Social Investing and ERISA Plans: The Context Is Significant

Thomas White, partner at Rimon Law, discusses how plan sponsors should consider ESG investments following the DOL’s latest guidance.

The Department of Labor (DOL) recently issued Field Assistance Bulletin (FAB) 2018-01. This guidance is intended to explain how much importance the fiduciaries of Employee Retirement Income Security Act (ERISA)-covered retirement plans, when selecting investments for those plans, may or should ascribe to investments that promote social policy goals. It is important to note that this guidance does not cover all circumstances plans may face. Nor does it significantly inhibit, as some have warned, the investment in environmental, social and governance (ESG) funds, which are intended to promote social goals.


This article first examines ERISA’s investment regulatory regime. Then it considers the guidance provided under FAB 2018-01 as it applies to social investing in various benefit plan contexts.


By way of background, ERISA fiduciaries in selecting investments must act prudently and with the care, skill and diligence an expert would use. They must act solely for the benefit of plan participants. In addition, the examined investments must be consistent with the terms of the relevant plan documents unless compliance would be inappropriate under other statutory standards.


The DOL has promulgated regulations describing factors a prudent fiduciary must use in selecting investments. Among the factors identified were the diversification of the portfolio, liquidity of the assets relative to cash flow needs, the projected return of the investment relative to the plan’s funding objectives and the risk of loss associated with the investment.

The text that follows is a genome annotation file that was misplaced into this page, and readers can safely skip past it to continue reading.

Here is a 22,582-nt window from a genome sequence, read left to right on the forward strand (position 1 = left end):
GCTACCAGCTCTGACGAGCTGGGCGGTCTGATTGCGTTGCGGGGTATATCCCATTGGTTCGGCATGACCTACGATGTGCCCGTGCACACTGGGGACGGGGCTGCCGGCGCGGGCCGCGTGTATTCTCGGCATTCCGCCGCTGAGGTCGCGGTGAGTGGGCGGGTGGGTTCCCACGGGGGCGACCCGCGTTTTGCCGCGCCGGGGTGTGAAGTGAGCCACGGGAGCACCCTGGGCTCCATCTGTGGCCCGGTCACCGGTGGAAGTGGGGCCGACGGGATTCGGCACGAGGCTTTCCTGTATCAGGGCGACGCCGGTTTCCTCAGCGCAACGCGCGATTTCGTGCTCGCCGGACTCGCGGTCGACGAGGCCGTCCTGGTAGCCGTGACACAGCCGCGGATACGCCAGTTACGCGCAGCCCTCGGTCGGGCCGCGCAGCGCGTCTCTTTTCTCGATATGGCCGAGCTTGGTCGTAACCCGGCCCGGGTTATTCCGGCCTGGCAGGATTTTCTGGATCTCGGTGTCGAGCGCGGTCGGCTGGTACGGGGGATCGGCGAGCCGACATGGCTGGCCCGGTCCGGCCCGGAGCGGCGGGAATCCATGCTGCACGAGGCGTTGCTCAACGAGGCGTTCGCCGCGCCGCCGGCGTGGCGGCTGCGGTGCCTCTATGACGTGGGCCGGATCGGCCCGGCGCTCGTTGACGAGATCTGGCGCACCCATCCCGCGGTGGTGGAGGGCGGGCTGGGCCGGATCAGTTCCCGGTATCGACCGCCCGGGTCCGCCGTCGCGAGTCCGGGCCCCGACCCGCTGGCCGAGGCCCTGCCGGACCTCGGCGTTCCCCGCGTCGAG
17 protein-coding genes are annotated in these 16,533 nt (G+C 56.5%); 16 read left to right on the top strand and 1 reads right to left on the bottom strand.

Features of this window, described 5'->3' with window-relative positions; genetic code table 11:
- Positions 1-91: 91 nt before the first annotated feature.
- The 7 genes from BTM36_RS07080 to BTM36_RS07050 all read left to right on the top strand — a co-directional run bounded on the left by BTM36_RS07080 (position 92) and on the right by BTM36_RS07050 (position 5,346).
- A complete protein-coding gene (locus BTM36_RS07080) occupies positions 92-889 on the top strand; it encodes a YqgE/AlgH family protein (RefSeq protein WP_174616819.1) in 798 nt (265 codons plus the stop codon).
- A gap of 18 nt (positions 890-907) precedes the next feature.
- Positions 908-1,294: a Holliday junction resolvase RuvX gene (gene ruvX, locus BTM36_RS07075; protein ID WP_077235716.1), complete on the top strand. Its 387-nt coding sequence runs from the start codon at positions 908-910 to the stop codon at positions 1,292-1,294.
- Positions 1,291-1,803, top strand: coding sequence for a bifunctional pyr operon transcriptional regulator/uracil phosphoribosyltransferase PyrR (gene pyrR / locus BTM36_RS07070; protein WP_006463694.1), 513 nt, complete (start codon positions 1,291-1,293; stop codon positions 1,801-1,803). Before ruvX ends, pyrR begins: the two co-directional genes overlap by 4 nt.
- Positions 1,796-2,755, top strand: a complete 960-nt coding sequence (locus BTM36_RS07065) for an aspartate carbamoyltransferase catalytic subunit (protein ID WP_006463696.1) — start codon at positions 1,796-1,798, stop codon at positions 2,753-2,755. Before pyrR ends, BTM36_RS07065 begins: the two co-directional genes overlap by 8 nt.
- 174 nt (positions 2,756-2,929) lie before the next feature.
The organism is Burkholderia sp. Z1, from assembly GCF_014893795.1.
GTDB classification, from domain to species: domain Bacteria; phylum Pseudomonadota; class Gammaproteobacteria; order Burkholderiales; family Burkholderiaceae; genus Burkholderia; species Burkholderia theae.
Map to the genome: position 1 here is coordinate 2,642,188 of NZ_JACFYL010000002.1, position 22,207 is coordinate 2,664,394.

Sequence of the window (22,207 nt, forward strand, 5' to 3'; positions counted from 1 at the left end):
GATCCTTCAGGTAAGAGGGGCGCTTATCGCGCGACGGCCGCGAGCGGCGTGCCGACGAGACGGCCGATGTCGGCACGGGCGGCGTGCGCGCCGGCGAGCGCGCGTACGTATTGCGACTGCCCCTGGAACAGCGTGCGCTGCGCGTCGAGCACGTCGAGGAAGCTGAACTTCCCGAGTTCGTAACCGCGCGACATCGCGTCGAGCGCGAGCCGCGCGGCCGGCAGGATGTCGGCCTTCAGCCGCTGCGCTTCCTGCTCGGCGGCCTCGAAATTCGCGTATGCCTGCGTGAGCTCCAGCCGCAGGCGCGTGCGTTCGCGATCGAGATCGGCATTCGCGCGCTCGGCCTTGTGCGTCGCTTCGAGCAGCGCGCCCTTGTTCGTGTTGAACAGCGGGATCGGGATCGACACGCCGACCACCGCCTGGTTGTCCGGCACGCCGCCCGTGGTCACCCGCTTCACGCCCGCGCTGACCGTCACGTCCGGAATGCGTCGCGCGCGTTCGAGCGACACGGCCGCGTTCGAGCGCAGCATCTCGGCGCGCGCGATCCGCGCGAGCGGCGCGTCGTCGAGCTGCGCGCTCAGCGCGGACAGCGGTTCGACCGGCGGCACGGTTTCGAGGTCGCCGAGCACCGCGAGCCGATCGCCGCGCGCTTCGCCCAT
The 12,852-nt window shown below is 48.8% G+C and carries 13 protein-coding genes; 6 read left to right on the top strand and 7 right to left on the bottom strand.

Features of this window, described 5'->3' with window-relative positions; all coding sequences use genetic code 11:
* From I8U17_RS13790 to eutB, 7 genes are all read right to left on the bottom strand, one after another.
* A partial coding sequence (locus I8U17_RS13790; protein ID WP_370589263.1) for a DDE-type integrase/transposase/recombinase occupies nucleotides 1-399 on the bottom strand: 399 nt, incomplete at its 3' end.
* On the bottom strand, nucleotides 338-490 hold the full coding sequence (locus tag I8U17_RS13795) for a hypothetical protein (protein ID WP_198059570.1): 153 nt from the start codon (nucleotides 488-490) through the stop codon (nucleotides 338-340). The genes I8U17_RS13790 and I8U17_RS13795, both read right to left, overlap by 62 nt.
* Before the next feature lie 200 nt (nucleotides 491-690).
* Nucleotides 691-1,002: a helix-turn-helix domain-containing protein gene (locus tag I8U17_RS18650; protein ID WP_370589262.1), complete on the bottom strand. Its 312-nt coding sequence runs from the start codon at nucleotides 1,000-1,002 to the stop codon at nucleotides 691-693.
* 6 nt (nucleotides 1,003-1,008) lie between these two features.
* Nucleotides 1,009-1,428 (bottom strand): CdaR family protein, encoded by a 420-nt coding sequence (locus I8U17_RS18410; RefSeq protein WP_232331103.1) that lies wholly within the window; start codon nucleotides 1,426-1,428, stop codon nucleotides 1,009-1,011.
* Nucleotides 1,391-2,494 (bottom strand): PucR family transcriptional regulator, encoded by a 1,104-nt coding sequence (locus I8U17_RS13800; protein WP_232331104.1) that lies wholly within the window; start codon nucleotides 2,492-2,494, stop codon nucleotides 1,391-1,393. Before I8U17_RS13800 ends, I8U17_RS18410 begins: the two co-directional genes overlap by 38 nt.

In the context of social investing, the department has had a long-standing position that ERISA fiduciaries may not sacrifice investment returns or assume greater investment risks as a means of promoting collateral social policy goals. Consequently, a question raised early on was, under what circumstances may a fiduciary consider noneconomic factors—i.e., social goals—in selecting investments. The DOL initially determined that social goals may be taken into account if economic considerations were equivalent between two alternative investments. In other words, noneconomic considerations are permitted to serve as a tiebreaker.


A fiduciary considering selecting any investment should ask the following two questions:


  • Is the type of investment appropriate for my plan? To answer this question in regard to investment funds that take into account social objectives, the ERISA investment fiduciary needs to examine the particular characteristics of the plan and the investment alternatives permitted under its governing document.


  • If the answer is yes, he should ask: Is the particular fund appropriate? This requires application of the investment guidance described above.


In the Field Assistance Bulletin, the DOL reminded us of its position: 

[B]ecause every investment necessarily causes a plan to forego other investment opportunities, plan fiduciaries are not permitted to sacrifice investment return or take on additional investment risk as a means of using plan investments to promote collateral social policy goals. IB 2015-01 also reiterated the view that when competing investments serve the plan’s economic interests equally well, plan fiduciaries can use such collateral considerations as tie-breakers for an investment choice.